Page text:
**b**) Error development over time for the complete walk. From 230 $\mathrm{s}$ to 290 $\mathrm{s}$ to pedestrian was not moving.

**Figure 12.**Estimation results of walk 2 using the KDE method (blue) and the weighted-average (orange). While the latter provides a more smooth representation of the estimated locations, the former provides a better idea of the quality of the underlying processes. In order to keep a better overview, the top level of the last floor was hidden. The colored rectangles mark interesting areas. Within the green rectangle, the above mentioned differences between the two methods are clearly visible. The purple rectangle displays a situation in which a sample impoverishment was successfully resolved. The teal rectangle marks an area were both methods do not provide sufficient results.

**Table 1.**Overall localization results in meter using the different impoverishment methods. For estimation we used the KDE-based method, as the errors compared to the weighted-average differ by only a few centimeter. The results are presented given the average positioning error $\overline{x}$, the standard deviation $\overline{\sigma}$ and the 75%-quantil of positioning errors ${\tilde{x}}_{75}$.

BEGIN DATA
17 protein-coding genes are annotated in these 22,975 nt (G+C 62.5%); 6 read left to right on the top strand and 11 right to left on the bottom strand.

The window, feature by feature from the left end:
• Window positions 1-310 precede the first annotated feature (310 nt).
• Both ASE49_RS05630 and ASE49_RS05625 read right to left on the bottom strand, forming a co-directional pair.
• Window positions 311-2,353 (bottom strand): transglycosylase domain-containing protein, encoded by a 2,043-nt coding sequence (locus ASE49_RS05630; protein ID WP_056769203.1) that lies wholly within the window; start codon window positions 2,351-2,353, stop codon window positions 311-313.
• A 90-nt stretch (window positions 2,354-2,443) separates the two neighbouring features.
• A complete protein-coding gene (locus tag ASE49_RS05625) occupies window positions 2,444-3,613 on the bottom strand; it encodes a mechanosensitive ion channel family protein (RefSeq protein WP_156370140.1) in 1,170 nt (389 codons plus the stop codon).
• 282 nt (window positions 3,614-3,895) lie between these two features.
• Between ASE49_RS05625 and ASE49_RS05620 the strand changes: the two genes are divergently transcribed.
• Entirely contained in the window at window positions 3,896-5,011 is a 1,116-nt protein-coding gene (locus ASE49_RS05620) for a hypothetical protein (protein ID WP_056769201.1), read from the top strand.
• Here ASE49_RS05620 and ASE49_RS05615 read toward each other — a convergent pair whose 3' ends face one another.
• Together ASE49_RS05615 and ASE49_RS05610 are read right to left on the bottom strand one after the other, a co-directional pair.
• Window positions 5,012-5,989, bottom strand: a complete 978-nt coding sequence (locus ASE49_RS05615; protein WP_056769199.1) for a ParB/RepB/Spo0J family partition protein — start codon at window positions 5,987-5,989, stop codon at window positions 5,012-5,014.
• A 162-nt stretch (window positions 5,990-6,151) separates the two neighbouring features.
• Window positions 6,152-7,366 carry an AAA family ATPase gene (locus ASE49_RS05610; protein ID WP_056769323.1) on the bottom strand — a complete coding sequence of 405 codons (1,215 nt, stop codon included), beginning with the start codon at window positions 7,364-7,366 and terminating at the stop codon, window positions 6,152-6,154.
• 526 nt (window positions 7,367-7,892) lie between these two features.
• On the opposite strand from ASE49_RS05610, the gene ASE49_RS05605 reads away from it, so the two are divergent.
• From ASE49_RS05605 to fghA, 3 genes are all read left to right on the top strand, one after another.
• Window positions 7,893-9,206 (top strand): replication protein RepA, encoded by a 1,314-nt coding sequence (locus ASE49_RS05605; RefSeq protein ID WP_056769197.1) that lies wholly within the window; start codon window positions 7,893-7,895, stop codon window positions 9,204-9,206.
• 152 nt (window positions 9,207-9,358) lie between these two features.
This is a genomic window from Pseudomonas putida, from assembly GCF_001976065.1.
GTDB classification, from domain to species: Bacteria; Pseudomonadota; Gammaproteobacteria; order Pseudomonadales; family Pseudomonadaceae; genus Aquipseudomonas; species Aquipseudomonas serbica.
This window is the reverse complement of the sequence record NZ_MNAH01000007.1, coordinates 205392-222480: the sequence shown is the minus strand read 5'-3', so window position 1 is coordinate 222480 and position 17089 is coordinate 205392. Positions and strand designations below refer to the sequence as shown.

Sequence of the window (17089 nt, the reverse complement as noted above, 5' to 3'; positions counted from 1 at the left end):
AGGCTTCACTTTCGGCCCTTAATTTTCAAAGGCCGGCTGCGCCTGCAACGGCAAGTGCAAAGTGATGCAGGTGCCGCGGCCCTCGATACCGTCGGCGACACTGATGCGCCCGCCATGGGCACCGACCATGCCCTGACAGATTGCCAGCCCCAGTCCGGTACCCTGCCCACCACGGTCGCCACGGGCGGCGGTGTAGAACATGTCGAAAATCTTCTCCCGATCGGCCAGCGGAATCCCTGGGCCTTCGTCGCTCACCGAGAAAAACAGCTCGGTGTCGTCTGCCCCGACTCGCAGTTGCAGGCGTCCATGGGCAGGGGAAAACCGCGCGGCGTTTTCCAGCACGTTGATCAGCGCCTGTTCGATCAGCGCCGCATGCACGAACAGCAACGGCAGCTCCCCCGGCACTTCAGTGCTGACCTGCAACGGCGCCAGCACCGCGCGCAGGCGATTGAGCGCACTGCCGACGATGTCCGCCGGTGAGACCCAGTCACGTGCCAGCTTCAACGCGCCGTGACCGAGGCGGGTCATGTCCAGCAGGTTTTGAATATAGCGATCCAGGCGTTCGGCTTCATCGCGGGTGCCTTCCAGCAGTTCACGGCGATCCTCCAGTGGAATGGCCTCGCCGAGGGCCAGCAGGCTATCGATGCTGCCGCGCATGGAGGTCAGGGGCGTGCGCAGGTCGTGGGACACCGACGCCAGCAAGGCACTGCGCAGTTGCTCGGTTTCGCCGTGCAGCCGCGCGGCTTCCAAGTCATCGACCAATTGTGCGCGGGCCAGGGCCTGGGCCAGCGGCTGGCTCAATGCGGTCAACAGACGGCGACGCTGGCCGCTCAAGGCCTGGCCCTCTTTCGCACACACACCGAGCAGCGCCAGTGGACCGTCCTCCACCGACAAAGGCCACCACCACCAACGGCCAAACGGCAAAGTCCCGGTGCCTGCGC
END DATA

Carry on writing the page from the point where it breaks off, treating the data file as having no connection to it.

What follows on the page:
None | Simple | ${\mathit{D}}_{\mathbf{KL}}$ | |||||||||
---|---|---|---|---|---|---|---|---|---|---|---|

$\overline{\mathit{x}}$ | $\overline{\mathit{\sigma}}$ | ${\tilde{\mathit{x}}}_{\mathbf{75}}$ | $\overline{\mathit{x}}$ | $\overline{\mathit{\sigma}}$ | ${\tilde{\mathit{x}}}_{\mathbf{75}}$ | $\overline{\mathit{x}}$ | $\overline{\mathit{\sigma}}$ | ${\tilde{\mathit{x}}}_{\mathbf{75}}$ | |||